Archive for July, 2011

This is a Political Event with Financial Implications

Friday, July 29th, 2011

As I write this at 5:30am, there is still no clear sign that Congress will agree and act on the debt ceiling issue. 

There’s a big surprise…politicians no getting things done that need to be done.

Our country is over-extended.  If the debt ceiling is raised and the additional spending approved, the United States of America will have doubled our debt in just 5 years to the tune of $17 Trillion +/-. 

We deserve to have our rating downgraded (even though the rating companies don’t have much respect these days).  We are upside down on our spending vs. revenue ratio.  Could you or I run our household or business with the type of monkey-math that the United States government uses?  Of course not.  What would happen if you couldn’t make your mortgage payment because you didn’t have the money and called the bank for a loan?  They would deny your request and they’d probably want their free toaster back they gave you when you became a customer!

As the title of this post implies, this is a purely political play right now.  The Administration wants a couple of trillion dollars in spending to get it through the election next year, and the Republications and Independents don’t want to offer up the blank check.  Now, the repercussions of the political wrangling comes at a very bad time.  The U.S. economy is stuck in the mud and citizens, consumers, investors, small businesses and corporate America are all dealing with a train load of uncertainty.

Having said all of that, I think this “out in the open” fighting and debate is a good thing.  It allows Americans to access where the country is today, and more importantly, where we want to go.  Do we want to return to a country of the highest standards, morals, and financial strength of the past, or do we want to continue to live beyond our means and drift to the bottom of the fish tank.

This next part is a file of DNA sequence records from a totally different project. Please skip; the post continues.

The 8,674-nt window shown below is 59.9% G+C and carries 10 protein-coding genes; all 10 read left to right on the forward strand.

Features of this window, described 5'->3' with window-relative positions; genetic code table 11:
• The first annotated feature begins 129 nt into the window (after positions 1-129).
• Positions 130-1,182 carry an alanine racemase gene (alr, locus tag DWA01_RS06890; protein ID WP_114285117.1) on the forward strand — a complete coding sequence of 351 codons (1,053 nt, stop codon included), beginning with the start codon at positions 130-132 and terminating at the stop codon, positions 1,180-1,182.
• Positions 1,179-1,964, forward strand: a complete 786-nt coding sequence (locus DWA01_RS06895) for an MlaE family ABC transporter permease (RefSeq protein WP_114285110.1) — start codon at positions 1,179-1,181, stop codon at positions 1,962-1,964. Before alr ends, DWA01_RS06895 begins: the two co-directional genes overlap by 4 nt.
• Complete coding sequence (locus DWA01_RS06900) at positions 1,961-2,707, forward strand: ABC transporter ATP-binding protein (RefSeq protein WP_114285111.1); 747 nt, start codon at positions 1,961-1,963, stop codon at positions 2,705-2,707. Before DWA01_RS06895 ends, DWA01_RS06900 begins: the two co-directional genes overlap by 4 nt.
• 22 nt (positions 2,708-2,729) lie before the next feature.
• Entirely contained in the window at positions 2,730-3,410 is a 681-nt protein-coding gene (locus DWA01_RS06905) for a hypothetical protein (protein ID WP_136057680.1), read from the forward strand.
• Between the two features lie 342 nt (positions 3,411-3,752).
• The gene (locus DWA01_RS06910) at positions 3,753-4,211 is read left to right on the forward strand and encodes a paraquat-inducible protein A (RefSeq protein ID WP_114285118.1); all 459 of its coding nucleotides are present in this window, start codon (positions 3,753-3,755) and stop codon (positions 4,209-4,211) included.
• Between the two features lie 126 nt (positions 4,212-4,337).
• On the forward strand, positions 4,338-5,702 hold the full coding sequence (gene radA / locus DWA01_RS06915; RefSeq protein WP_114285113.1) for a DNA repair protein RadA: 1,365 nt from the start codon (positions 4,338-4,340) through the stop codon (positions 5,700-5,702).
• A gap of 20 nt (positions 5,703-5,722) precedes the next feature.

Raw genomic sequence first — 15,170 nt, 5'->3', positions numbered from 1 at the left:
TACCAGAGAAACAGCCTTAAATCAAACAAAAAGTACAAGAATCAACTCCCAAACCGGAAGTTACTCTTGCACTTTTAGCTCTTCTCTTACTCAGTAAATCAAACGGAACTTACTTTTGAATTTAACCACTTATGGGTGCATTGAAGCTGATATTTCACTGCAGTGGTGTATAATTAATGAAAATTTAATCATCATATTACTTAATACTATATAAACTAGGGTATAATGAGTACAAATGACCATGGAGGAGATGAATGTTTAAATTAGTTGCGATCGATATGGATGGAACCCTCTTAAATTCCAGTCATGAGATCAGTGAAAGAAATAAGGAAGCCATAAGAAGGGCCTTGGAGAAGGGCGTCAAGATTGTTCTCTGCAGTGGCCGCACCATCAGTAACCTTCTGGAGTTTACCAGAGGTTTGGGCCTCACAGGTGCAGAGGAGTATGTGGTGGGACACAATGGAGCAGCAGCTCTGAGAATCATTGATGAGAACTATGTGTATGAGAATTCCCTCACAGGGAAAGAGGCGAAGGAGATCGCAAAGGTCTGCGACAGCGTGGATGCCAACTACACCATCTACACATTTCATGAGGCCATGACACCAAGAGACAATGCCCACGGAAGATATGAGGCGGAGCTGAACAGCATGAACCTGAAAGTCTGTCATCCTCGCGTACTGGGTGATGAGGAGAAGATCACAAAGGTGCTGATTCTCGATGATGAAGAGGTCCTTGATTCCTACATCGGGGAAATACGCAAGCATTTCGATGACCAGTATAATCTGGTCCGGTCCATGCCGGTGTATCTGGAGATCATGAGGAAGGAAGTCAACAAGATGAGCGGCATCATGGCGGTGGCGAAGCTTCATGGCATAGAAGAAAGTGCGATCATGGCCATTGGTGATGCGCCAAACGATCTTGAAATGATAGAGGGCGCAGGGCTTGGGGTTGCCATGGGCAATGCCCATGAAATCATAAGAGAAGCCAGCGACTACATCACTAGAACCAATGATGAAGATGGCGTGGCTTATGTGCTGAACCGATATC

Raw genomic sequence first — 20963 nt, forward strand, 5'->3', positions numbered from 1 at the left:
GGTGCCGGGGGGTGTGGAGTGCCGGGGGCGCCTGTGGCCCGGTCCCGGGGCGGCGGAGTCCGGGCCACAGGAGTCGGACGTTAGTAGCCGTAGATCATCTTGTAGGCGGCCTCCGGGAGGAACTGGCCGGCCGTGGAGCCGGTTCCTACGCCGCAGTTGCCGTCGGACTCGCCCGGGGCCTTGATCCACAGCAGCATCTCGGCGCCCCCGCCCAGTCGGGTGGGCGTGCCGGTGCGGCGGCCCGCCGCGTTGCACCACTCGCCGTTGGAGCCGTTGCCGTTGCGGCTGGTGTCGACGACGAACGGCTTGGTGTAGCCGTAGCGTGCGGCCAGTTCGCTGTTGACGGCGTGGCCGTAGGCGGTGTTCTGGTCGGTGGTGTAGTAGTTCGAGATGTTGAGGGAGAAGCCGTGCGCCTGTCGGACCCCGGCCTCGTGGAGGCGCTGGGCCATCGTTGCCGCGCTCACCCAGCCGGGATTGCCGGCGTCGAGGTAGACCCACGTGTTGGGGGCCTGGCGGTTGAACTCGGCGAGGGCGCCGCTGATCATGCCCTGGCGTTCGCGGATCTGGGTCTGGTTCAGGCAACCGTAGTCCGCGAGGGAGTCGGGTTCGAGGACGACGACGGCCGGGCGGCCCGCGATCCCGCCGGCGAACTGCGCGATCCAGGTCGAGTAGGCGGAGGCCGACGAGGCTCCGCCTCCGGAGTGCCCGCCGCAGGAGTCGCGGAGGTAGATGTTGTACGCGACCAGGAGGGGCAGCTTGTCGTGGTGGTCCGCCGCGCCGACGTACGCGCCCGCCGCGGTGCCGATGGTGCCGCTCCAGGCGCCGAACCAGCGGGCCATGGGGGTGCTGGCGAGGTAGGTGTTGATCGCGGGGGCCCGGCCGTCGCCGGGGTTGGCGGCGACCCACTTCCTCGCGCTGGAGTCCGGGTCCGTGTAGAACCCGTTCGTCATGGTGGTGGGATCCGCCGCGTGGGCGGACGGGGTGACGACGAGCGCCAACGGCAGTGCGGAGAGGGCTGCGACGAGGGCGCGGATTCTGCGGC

As a wealth manager, I am frequently asked how I handle this type of political event, with all of its financial implications.  As this scenario plays out, and in order to combat the volatility and weak economic environment, my firm employs conservative and diversified strategies for the wealth that our clients have entrusted to us.  We will continue to offer an unparalleled level of service, sophistication, tools, strategies, and models to provide consistent protection and the pursuit of growth that our clients expect.

Tune in to Your Financial Editor this Saturday at 8am on AM 930 WFMD to hear more as the debate rages on!

Fannie Mae and Freddie Mac – the debacle of mortgage finance? This week on Your Financial Editor

Thursday, July 7th, 2011

The financial collapse of Fannie Mae and Freddie Mac in 2008 led to one of the most sweeping government interventions in private financial markets in history – costing American taxpayers close to $150 billion with more needed.  They are too big too fail – but is that precisely what they are guaranteed to do?  Join me this week and we’ll take a hard look at at these mortgage giants.

Tune in this Saturday morning at 8am on AM 930 WFMD, or listen from your pc by logging onto WFMD’s website and click the listen live button.

About this week’s guest:

Professor White has been with NYU Stern for more than 30 years. His primary research areas of interest include financial regulation, antitrust, network industries, international banking and applied microeconomics.

He has published numerous articles in the Journal of Business, Journal of Economic Perspectives, Journal of Economic Literature, Journal of Political Economy, American Economic Review, Review of Economics and Statistics, Quarterly Journal of Economics, and other leading journals in economics, finance, and law. He is the author of The S&L Debacle: Public Policy Lessons for Bank and Thrift Regulation, among other books, and he is the co-editor (with John Kwoka) of The Antitrust Revolution, the 5th edition of which appeared in 2008. He contributed chapters to both of the Stern books on the financial crisis – Restoring Financial Stability and Regulating Wall Street. And he is the co-author (with Stern’s Viral Acharya, Matthew Richardson, and Stijn Van Nieuwerburgh) of Guaranteed to Fail: Fannie Mae, Freddie Mac, and the Debacle of Mortgage Finance.